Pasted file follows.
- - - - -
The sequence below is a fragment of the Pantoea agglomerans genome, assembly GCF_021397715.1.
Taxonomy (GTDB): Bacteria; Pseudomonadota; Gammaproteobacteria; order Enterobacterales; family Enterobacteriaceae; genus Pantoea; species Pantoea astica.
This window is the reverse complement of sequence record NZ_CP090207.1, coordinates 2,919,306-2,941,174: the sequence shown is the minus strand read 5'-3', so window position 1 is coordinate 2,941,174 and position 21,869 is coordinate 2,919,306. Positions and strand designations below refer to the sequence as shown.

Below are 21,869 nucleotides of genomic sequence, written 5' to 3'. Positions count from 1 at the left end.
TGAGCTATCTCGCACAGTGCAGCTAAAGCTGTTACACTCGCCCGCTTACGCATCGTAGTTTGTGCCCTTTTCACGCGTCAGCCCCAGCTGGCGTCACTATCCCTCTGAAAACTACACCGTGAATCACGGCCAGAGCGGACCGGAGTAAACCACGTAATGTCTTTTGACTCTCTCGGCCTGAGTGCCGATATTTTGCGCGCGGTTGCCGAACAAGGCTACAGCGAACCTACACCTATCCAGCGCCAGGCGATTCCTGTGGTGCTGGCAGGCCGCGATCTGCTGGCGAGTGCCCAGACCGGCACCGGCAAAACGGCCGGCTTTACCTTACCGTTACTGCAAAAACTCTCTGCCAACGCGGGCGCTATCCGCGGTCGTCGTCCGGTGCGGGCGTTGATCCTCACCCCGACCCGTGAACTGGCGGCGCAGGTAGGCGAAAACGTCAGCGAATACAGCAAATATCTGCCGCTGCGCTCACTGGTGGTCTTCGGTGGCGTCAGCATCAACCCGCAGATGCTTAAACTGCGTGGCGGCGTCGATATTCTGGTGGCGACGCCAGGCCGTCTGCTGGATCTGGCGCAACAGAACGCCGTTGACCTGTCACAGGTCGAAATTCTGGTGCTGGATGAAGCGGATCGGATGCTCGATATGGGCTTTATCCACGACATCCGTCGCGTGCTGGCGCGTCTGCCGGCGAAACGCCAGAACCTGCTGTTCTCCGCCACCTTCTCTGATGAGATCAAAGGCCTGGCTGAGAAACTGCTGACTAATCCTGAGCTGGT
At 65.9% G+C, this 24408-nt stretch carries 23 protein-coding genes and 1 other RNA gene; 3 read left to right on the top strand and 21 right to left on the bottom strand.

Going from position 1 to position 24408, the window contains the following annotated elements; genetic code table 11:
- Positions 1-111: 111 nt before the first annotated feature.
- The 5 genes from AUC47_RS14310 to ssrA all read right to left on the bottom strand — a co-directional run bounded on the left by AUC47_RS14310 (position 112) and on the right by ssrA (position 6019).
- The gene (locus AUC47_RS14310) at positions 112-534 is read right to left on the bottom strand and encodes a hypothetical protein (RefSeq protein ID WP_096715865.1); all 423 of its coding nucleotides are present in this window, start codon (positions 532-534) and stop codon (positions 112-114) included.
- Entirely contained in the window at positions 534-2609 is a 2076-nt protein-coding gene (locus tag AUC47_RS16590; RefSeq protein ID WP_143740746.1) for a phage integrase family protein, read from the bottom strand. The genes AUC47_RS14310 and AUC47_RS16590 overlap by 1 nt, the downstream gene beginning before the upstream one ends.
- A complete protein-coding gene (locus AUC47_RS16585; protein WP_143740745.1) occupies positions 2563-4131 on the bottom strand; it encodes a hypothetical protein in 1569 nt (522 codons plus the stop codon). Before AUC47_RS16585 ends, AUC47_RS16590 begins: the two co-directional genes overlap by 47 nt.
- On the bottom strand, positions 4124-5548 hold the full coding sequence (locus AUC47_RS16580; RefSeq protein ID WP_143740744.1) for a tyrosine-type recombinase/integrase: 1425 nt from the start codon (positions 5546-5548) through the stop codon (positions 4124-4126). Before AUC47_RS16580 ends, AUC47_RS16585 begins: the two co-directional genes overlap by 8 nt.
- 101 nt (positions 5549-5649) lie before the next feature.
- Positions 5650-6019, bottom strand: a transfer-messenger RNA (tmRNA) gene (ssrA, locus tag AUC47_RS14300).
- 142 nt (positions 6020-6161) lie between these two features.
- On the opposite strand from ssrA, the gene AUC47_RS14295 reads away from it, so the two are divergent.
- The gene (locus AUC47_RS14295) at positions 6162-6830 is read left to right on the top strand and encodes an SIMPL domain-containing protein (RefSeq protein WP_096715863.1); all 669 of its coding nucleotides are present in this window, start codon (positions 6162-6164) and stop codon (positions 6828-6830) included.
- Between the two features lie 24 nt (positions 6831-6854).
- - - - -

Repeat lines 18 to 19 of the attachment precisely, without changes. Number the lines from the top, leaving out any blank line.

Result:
- The gene (locus AUC47_RS14295) at positions 6162-6830 is read left to right on the top strand and encodes an SIMPL domain-containing protein (RefSeq protein WP_096715863.1); all 669 of its coding nucleotides are present in this window, start codon (positions 6162-6164) and stop codon (positions 6828-6830) included.
- Between the two features lie 24 nt (positions 6831-6854).